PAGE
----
LONDON - Police say they are searching the newsroom of a second British tabloid as part of a widening investigation into a tabloid phone hacking scandal.
Scotland Yard said Friday that a business in central London was being searched. They did not name the premise, but offered the information when asked about the Daily Star Sunday.
The search is believed to be connected to the arrest of Clive Goodman, the former News of the World royal editor who served a jail term in 2007 for hacking into the phones of royal aides.
Goodman was re-arrested Friday on suspicion of making illegal payoffs to police for information.
In the biggest arrest to date involving the scandal, Prime Minister David Cameron's former communications chief was also taken into police custody Friday.
London police said a 43-year-old man was arrested Friday morning on suspicion of corruption and "conspiring to intercept communications." They did not name him but offered the information when asked about Andy Coulson, Cameron's once-powerful aide and a former editor of News of the World.
Cameron quickly distanced himself from a crisis knocking at the door of 10 Downing St., acknowledging that British politicians and the press had become too cozy and promising investigations into both the activities at the tabloid and into future media regulation.
"The truth is, we've all been in this together," Cameron told reporters at a hastily arranged news conference Friday morning. "Party leaders were so keen to win the support of newspapers that we turned a blind eye to the need to sort this issue. The people in power knew things weren't right but they didn't do enough quickly enough."
Coulson quit as editor of News of the World after Goodman and a private investigator were jailed in 2007 for hacking into the phones of royal aides. He was hired in 2010 as Cameron's director of communications. Coulson resigned from his Downing Street job in January as it became clear that hacking had been far more widespread at the paper.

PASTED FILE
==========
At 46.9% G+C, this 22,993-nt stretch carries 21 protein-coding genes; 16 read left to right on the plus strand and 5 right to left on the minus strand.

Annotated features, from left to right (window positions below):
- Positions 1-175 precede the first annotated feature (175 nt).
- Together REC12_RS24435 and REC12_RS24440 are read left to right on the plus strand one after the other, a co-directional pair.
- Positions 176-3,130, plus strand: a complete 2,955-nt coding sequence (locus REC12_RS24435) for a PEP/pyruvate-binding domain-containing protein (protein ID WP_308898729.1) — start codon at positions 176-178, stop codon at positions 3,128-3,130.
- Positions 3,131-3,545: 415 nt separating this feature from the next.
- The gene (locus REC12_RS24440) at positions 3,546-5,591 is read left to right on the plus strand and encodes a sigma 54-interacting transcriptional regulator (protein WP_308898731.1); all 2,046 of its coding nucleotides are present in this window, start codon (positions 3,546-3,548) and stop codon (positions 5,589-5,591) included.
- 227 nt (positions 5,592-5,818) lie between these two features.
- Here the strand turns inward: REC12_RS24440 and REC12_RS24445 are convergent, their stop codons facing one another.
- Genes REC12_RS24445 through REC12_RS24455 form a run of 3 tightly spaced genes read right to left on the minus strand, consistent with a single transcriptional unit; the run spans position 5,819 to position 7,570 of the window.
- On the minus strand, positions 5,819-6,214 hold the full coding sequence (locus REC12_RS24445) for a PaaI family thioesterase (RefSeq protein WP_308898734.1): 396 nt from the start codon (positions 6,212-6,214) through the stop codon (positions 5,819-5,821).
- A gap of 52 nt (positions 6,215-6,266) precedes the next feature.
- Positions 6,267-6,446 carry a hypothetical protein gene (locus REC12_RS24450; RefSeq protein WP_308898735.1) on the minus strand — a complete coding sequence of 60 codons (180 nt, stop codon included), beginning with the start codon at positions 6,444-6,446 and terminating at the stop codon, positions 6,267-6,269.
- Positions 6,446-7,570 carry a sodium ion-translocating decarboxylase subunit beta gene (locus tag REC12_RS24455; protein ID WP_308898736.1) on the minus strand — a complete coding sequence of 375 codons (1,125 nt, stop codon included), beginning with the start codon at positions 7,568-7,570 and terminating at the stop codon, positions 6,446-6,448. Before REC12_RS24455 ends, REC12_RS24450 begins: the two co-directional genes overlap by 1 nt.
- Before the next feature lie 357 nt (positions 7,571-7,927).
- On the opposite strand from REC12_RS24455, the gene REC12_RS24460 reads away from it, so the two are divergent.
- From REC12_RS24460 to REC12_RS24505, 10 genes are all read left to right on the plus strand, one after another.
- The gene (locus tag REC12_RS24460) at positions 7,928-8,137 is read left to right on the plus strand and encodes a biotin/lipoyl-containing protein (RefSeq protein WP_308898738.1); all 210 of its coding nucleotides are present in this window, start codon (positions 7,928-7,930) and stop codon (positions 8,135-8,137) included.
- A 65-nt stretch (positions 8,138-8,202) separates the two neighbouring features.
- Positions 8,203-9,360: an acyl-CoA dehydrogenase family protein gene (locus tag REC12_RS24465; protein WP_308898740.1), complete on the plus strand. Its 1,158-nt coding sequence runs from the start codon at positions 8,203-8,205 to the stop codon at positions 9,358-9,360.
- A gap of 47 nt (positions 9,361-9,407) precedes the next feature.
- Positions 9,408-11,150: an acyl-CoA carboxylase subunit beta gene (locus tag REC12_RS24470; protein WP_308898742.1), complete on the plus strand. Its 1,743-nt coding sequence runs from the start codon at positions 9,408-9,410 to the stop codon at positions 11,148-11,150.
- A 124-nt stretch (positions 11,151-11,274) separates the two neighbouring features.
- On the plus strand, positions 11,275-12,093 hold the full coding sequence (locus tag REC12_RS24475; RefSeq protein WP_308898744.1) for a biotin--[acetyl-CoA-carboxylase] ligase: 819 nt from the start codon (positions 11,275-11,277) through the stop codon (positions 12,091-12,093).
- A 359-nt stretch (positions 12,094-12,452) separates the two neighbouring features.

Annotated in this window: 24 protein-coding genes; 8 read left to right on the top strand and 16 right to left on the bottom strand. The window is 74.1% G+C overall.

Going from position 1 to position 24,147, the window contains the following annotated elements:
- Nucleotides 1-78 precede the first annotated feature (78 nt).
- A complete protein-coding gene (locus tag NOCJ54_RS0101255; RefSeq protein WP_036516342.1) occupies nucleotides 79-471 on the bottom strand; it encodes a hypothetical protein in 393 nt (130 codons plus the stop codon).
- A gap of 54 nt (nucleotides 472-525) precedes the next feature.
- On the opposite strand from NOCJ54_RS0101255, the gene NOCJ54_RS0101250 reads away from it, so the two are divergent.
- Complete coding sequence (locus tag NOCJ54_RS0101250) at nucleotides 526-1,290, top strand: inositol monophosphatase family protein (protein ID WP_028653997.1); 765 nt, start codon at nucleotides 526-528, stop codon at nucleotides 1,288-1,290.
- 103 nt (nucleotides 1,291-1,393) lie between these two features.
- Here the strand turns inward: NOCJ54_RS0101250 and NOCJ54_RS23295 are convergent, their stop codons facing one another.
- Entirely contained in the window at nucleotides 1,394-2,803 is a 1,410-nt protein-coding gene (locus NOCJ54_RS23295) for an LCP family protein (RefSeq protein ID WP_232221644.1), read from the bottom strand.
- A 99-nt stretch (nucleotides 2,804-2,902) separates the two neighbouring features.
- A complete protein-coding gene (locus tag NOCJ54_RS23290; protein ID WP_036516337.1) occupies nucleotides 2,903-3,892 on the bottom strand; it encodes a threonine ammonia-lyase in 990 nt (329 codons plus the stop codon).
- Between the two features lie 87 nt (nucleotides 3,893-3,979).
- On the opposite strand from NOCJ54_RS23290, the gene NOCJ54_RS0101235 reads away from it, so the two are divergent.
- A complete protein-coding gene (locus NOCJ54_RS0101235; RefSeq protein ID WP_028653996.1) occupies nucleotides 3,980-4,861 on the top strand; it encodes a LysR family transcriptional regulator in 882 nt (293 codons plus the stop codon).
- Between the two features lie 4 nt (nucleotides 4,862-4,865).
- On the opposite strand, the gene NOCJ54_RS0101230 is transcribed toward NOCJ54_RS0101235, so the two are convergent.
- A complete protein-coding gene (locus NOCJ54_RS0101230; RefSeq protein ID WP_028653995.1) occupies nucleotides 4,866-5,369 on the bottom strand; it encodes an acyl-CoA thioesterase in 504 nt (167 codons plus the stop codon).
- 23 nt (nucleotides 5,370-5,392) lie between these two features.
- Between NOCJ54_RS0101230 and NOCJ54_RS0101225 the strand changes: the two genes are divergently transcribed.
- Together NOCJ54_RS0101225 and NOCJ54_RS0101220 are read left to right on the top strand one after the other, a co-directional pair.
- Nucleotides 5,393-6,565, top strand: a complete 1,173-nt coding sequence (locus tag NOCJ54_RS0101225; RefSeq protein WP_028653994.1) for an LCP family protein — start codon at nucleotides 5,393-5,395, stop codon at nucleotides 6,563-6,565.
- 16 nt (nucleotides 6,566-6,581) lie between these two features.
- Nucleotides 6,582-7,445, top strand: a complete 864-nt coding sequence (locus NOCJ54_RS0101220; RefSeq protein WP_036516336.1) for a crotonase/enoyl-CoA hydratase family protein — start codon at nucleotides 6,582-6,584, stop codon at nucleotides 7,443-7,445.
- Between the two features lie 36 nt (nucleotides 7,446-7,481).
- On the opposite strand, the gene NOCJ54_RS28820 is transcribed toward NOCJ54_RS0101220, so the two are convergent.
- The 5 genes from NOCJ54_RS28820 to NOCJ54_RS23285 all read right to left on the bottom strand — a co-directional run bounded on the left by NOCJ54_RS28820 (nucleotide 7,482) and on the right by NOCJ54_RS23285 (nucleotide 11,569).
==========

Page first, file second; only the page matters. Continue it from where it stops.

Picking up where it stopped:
Murdoch's media empire on Thursday shut down the 168-year-old muckraking tabloid, which has been engulfed by allegations its journalists paid police for information and hacked into the phone messages of celebrities, young murder victims and even the grieving families of dead soldiers. The revelations horrified both ordinary Britons and advertisers, who pulled their ads en masse.
According to the Guardian, authorities were also investigating whether a News International executive deleted millions of emails in an attempt to obstruct the hacking probe.
Sources close to the investigation told the paper that a senior executive in Rupert Murdoch's company is believed to have deleted "massive quantities" from an internal archive believed to date back to January 2005 and contain messages between News of the World staff and outsiders, including private investigators.
If so, that would contradict the company's claim to be aiding the investigation.
The Guardian also reported that News International also leaked sensitive information to the consternation of police and tried to hide the contents of a reporter's desk after his arrest in April.
The phone hacking scandal has not only sunk a venerable newspaper, but exposed an uncomfortably close relationship among British politicians, press and police.
Cameron acknowledged Friday that the relationship with the media had become too cozy and promised to hold investigations into activities at the News of the World tabloid and into future media regulation